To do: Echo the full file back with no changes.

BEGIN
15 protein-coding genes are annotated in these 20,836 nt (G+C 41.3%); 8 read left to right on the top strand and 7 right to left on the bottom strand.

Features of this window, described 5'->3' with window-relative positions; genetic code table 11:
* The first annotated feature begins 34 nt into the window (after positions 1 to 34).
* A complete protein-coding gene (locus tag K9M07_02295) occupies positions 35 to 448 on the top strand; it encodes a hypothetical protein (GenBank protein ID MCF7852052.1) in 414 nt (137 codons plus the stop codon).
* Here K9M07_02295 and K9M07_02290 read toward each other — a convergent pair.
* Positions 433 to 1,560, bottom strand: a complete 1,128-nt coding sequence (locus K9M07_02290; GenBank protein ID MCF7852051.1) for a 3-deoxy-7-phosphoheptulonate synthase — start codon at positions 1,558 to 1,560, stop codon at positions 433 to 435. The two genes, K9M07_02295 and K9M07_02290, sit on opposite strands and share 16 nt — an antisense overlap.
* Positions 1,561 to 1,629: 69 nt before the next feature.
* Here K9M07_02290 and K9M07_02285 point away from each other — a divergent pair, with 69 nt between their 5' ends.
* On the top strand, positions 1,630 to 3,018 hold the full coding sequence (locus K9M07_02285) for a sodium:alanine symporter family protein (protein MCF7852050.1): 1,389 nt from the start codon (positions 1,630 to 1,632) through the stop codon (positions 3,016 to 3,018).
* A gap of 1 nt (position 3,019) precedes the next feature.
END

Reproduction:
15 protein-coding genes are annotated in these 20,836 nt (G+C 41.3%); 8 read left to right on the top strand and 7 right to left on the bottom strand.

Features of this window, described 5'->3' with window-relative positions; genetic code table 11:
* The first annotated feature begins 34 nt into the window (after positions 1 to 34).
* A complete protein-coding gene (locus tag K9M07_02295) occupies positions 35 to 448 on the top strand; it encodes a hypothetical protein (GenBank protein ID MCF7852052.1) in 414 nt (137 codons plus the stop codon).
* Here K9M07_02295 and K9M07_02290 read toward each other — a convergent pair.
* Positions 433 to 1,560, bottom strand: a complete 1,128-nt coding sequence (locus K9M07_02290; GenBank protein ID MCF7852051.1) for a 3-deoxy-7-phosphoheptulonate synthase — start codon at positions 1,558 to 1,560, stop codon at positions 433 to 435. The two genes, K9M07_02295 and K9M07_02290, sit on opposite strands and share 16 nt — an antisense overlap.
* Positions 1,561 to 1,629: 69 nt before the next feature.
* Here K9M07_02290 and K9M07_02285 point away from each other — a divergent pair, with 69 nt between their 5' ends.
* On the top strand, positions 1,630 to 3,018 hold the full coding sequence (locus K9M07_02285) for a sodium:alanine symporter family protein (protein MCF7852050.1): 1,389 nt from the start codon (positions 1,630 to 1,632) through the stop codon (positions 3,016 to 3,018).
* A gap of 1 nt (position 3,019) precedes the next feature.